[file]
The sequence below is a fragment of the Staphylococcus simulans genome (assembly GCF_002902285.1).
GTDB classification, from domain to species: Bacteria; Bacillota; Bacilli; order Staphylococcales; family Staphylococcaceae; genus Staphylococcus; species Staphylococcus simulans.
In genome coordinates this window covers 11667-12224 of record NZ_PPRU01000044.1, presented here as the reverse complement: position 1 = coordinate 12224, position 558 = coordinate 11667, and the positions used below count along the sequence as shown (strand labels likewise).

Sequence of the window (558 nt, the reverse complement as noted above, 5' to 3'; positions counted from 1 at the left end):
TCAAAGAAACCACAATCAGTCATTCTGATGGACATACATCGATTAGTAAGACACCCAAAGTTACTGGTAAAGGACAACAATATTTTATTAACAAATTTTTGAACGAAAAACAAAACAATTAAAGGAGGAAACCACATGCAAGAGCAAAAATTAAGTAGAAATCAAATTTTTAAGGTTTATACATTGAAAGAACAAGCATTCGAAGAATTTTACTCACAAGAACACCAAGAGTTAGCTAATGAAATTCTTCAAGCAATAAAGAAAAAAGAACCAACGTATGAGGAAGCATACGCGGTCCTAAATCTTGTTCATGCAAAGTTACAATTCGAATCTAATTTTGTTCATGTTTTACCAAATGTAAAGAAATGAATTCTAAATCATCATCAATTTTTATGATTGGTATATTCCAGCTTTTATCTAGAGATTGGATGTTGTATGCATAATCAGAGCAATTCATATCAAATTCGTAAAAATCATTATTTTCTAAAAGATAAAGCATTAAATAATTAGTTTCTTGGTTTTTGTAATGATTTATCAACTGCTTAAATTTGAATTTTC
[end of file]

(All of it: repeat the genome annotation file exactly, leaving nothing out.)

The sequence below is a fragment of the Staphylococcus simulans genome (assembly GCF_002902285.1).
GTDB classification, from domain to species: Bacteria; Bacillota; Bacilli; order Staphylococcales; family Staphylococcaceae; genus Staphylococcus; species Staphylococcus simulans.
In genome coordinates this window covers 11667-12224 of record NZ_PPRU01000044.1, presented here as the reverse complement: position 1 = coordinate 12224, position 558 = coordinate 11667, and the positions used below count along the sequence as shown (strand labels likewise).

Sequence of the window (558 nt, the reverse complement as noted above, 5' to 3'; positions counted from 1 at the left end):
TCAAAGAAACCACAATCAGTCATTCTGATGGACATACATCGATTAGTAAGACACCCAAAGTTACTGGTAAAGGACAACAATATTTTATTAACAAATTTTTGAACGAAAAACAAAACAATTAAAGGAGGAAACCACATGCAAGAGCAAAAATTAAGTAGAAATCAAATTTTTAAGGTTTATACATTGAAAGAACAAGCATTCGAAGAATTTTACTCACAAGAACACCAAGAGTTAGCTAATGAAATTCTTCAAGCAATAAAGAAAAAAGAACCAACGTATGAGGAAGCATACGCGGTCCTAAATCTTGTTCATGCAAAGTTACAATTCGAATCTAATTTTGTTCATGTTTTACCAAATGTAAAGAAATGAATTCTAAATCATCATCAATTTTTATGATTGGTATATTCCAGCTTTTATCTAGAGATTGGATGTTGTATGCATAATCAGAGCAATTCATATCAAATTCGTAAAAATCATTATTTTCTAAAAGATAAAGCATTAAATAATTAGTTTCTTGGTTTTTGTAATGATTTATCAACTGCTTAAATTTGAATTTTC